Adamantine wrote:Well then Chaz, we'll have to agree to disagree.
I'm ok with that ...
have a different understanding. I'm basing mine
on the Dharma I've received from my teachers...many of them
who all agree on points I've put forth.
You're not alone. My understanding wasn't found at the bottom of a Cracker Jack box.
We all have different teachers and those teachers, if they're worth anything at all, will teach each student according to their individual capacity and inlcinations.
It also accords with
my own intuition. Regardless of your view that it's ok
to go to tantric level teachings or empowerments with individuals
that you see as fundamentally ordinary samsaric people, -why
would you want to?
because they have something to offer. I see all teachers as samsaric beings. They may have realization beyond my own, but that doesn't make them anything more or less than what they are.
There's a combination of method and wisdom we need
to assume even as students, we still have this responsibility at this level.
It is said, if you see your teacher as being at the level of a dog, you'll get
the blessings of a dog. If you see them as a Buddha, you'll receive the blessings
of a Buddha.
I'm wel;l aware of the teachings you refer to. I think they come from Jamgon Kongtrul, but could be wrong. You don't have to view your teacher any of those ways. There may be blessings associated with different views of the Guru, but you don't have to make a decision as to which way you choose to view the guru. It's up to you.
I was talking about this very thing with our sangha's director of practice the other day. He was a student of Trungpa Rinpoche's. he aggreed that one of the primary reasons that so many of his students continue with strong practice today is because they didn't place the Vidyadhara on a pedestal he didn't deserve. he was, in the end, a painfully human being. He was subject to all the same shortcomings and downfalls that we all are subject to - in that regard he was as samsaric as anyone else. He was no more a fully enlightened being than you or I. Yet, he possessed a nearly inhuman degree of presence and wisdom. That is what made him so attractive to so many people. He was "real".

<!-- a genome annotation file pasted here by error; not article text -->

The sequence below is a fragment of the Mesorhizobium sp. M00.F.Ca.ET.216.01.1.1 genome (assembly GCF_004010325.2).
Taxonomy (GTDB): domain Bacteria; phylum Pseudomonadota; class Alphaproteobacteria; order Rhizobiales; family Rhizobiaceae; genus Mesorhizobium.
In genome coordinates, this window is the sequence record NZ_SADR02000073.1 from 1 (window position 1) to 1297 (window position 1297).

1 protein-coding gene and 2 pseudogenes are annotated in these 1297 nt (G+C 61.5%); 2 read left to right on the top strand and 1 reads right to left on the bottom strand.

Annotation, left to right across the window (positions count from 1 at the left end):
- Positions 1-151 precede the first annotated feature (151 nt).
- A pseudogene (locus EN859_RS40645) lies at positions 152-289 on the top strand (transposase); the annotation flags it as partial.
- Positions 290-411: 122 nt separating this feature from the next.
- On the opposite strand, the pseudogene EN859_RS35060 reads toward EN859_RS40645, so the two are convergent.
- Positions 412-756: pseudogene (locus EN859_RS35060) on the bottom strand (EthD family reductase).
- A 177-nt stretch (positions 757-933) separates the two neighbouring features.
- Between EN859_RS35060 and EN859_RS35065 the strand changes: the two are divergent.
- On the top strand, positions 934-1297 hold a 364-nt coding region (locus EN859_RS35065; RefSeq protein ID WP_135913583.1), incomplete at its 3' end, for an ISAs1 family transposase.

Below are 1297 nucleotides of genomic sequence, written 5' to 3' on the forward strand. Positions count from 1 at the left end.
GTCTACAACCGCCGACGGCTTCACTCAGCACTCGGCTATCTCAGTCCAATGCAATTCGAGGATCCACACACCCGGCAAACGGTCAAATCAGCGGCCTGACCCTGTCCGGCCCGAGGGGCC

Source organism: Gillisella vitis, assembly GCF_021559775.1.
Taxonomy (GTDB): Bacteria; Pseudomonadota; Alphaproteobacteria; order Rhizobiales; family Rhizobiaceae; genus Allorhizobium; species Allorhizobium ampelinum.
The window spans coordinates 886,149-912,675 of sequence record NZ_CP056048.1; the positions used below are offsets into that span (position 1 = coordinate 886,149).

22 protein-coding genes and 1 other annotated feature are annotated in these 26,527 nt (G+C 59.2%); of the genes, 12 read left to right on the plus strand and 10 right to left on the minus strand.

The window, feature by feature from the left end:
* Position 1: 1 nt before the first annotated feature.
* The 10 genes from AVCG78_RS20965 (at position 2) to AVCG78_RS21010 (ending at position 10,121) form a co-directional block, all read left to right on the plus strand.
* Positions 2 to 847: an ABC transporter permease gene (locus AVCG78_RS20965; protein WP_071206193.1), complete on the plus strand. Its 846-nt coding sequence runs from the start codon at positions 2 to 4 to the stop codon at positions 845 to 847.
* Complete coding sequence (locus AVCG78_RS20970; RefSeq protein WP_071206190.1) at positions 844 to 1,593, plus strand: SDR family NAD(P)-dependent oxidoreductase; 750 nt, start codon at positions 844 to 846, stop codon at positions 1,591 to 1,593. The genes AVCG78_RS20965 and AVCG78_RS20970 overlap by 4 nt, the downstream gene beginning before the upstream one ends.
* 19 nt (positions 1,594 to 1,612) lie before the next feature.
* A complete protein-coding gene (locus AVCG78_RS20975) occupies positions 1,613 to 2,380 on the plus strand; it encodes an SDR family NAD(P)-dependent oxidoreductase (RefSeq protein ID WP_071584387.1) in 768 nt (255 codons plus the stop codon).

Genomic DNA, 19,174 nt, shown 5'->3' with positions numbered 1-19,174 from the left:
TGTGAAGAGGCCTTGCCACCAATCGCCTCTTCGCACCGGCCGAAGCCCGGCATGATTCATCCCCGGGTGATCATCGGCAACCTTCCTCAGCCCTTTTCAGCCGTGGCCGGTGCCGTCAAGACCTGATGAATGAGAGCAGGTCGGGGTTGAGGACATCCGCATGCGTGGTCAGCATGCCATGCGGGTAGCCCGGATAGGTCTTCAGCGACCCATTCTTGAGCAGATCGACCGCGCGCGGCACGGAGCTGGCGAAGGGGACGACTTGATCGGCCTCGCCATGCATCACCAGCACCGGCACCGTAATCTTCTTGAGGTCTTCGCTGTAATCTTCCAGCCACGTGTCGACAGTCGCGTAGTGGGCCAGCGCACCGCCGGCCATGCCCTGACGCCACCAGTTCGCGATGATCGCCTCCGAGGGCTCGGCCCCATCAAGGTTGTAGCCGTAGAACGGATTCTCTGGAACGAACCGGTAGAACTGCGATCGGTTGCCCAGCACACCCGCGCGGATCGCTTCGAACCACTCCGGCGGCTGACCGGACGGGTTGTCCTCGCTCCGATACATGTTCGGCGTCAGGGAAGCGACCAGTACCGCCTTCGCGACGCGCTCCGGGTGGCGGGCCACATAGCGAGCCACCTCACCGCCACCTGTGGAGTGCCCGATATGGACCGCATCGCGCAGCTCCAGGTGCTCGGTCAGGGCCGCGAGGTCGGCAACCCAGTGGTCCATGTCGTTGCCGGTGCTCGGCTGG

But to make the judgement that
I missed out, was foolish not to go , etc. is itself foolish. How can you know
what my experience would have been? The only reason I could have missed out
on anything is indeed if Ray is a pure lineage holder and a realized master in his own right.
You may be right, but I think I'll stick to my guns. It was foolish. You should have gone to see him. The next chance you get, you should go to see him. If you're within a day's drive from Crestone, you should go there and and see him.
However, you don't even have enough faith in that to take him as a Vajra master
yourself so you seem to be confused about these things.
Nope, no confusion, just a lack of certainty that has yet to find resolution. That kinda blows. You'd think that in 5 years I'd have had an opportunity to get that all straightened out, but no. Even though on the Dharma Ocean mail list I always seem to miss teachings, or have conflicting schedule, or not enough $$ for tuition or some shit like that. Really bad Karma where it comes to Reggie. At any rate I was able to reunite with my guru - it just wasn't Reggie.
I see Reggie's teaching on rebirth as being about the importance of those teachings relative to the needs of sentient beings. What I get from him is that's it's not as important as others make it out to be and that seems to have created some unneccessary and unfortunate drama. I don't see him saying that rebirth is incorrect as a dharma teaching. I tend to aggree with him. I think there are far more important things for a student to be concerned with than a belief in rebirth. "Beliefs" tend to produce obstacles to the path - they try to solidy the Dharma and reduce its spaciousness. Rather than confront a student's beliefs unnecessarily, the wiser course is to focus the student on matters of practice. Beliefs can and often change with time. A student who is successful in practice often develops the confidence that allows beliefs to change. There's nothing to be gained in pushing it.
I don't think we need to
discuss my personal decision any more, or your judgement of it. If I made a mistake it was
probably in writing about it here, not in the actual decision not to go.
No, you should have gone. Any time you have a chance to hear a good teacher teach the Dharma you should avail yourself. You owe it to yourself. You owe it to all sentient beings. You don't have to agree with the teacher 100% to benefit from their teaching.